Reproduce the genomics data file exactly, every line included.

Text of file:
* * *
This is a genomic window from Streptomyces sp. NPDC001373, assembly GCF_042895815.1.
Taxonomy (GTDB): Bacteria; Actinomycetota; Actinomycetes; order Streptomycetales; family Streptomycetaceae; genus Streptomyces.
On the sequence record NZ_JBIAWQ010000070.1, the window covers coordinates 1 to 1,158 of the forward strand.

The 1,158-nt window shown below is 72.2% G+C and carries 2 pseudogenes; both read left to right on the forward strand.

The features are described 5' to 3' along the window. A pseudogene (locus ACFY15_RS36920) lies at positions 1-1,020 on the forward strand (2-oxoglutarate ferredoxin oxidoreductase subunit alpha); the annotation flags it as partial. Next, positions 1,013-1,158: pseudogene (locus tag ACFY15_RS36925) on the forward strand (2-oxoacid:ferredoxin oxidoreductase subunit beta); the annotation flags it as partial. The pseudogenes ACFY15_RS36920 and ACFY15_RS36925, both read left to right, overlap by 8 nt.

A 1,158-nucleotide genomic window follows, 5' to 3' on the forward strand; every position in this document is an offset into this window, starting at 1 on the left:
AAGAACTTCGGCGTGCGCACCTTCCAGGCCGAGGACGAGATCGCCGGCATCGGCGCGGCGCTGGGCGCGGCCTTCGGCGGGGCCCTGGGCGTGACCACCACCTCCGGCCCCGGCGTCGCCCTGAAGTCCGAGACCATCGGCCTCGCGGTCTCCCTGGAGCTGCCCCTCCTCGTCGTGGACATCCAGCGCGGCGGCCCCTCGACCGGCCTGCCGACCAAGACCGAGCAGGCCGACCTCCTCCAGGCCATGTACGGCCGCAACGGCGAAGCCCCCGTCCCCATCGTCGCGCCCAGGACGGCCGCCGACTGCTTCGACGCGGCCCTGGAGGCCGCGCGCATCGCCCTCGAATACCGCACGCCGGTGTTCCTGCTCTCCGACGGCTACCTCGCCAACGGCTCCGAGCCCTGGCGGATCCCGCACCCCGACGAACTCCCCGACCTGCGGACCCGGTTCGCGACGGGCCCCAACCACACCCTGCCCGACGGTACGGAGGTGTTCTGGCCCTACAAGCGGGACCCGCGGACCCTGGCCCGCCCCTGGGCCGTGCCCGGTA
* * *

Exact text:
This is a genomic window from Streptomyces sp. NPDC001373, assembly GCF_042895815.1.
Taxonomy (GTDB): Bacteria; Actinomycetota; Actinomycetes; order Streptomycetales; family Streptomycetaceae; genus Streptomyces.
On the sequence record NZ_JBIAWQ010000070.1, the window covers coordinates 1 to 1,158 of the forward strand.

The 1,158-nt window shown below is 72.2% G+C and carries 2 pseudogenes; both read left to right on the forward strand.

The features are described 5' to 3' along the window. A pseudogene (locus ACFY15_RS36920) lies at positions 1-1,020 on the forward strand (2-oxoglutarate ferredoxin oxidoreductase subunit alpha); the annotation flags it as partial. Next, positions 1,013-1,158: pseudogene (locus tag ACFY15_RS36925) on the forward strand (2-oxoacid:ferredoxin oxidoreductase subunit beta); the annotation flags it as partial. The pseudogenes ACFY15_RS36920 and ACFY15_RS36925, both read left to right, overlap by 8 nt.

A 1,158-nucleotide genomic window follows, 5' to 3' on the forward strand; every position in this document is an offset into this window, starting at 1 on the left:
AAGAACTTCGGCGTGCGCACCTTCCAGGCCGAGGACGAGATCGCCGGCATCGGCGCGGCGCTGGGCGCGGCCTTCGGCGGGGCCCTGGGCGTGACCACCACCTCCGGCCCCGGCGTCGCCCTGAAGTCCGAGACCATCGGCCTCGCGGTCTCCCTGGAGCTGCCCCTCCTCGTCGTGGACATCCAGCGCGGCGGCCCCTCGACCGGCCTGCCGACCAAGACCGAGCAGGCCGACCTCCTCCAGGCCATGTACGGCCGCAACGGCGAAGCCCCCGTCCCCATCGTCGCGCCCAGGACGGCCGCCGACTGCTTCGACGCGGCCCTGGAGGCCGCGCGCATCGCCCTCGAATACCGCACGCCGGTGTTCCTGCTCTCCGACGGCTACCTCGCCAACGGCTCCGAGCCCTGGCGGATCCCGCACCCCGACGAACTCCCCGACCTGCGGACCCGGTTCGCGACGGGCCCCAACCACACCCTGCCCGACGGTACGGAGGTGTTCTGGCCCTACAAGCGGGACCCGCGGACCCTGGCCCGCCCCTGGGCCGTGCCCGGTA